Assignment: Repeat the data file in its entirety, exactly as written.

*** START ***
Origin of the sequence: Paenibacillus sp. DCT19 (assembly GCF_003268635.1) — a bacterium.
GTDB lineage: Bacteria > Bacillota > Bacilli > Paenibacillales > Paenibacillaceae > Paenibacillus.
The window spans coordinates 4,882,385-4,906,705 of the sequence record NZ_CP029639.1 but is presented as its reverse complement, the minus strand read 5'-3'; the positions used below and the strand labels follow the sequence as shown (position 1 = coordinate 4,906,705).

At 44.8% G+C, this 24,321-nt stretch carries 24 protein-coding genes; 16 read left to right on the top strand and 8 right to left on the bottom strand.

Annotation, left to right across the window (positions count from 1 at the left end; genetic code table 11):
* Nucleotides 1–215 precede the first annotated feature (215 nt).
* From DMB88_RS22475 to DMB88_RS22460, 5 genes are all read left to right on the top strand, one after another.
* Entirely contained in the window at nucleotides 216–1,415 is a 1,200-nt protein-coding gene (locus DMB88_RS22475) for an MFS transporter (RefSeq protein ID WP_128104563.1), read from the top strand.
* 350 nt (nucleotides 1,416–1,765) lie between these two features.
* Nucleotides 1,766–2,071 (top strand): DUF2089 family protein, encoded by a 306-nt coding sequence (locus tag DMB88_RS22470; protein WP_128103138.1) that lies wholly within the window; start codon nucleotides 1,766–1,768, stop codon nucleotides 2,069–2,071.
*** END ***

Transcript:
Origin of the sequence: Paenibacillus sp. DCT19 (assembly GCF_003268635.1) — a bacterium.
GTDB lineage: Bacteria > Bacillota > Bacilli > Paenibacillales > Paenibacillaceae > Paenibacillus.
The window spans coordinates 4,882,385-4,906,705 of the sequence record NZ_CP029639.1 but is presented as its reverse complement, the minus strand read 5'-3'; the positions used below and the strand labels follow the sequence as shown (position 1 = coordinate 4,906,705).

At 44.8% G+C, this 24,321-nt stretch carries 24 protein-coding genes; 16 read left to right on the top strand and 8 right to left on the bottom strand.

Annotation, left to right across the window (positions count from 1 at the left end; genetic code table 11):
* Nucleotides 1–215 precede the first annotated feature (215 nt).
* From DMB88_RS22475 to DMB88_RS22460, 5 genes are all read left to right on the top strand, one after another.
* Entirely contained in the window at nucleotides 216–1,415 is a 1,200-nt protein-coding gene (locus DMB88_RS22475) for an MFS transporter (RefSeq protein ID WP_128104563.1), read from the top strand.
* 350 nt (nucleotides 1,416–1,765) lie between these two features.
* Nucleotides 1,766–2,071 (top strand): DUF2089 family protein, encoded by a 306-nt coding sequence (locus tag DMB88_RS22470; protein WP_128103138.1) that lies wholly within the window; start codon nucleotides 1,766–1,768, stop codon nucleotides 2,069–2,071.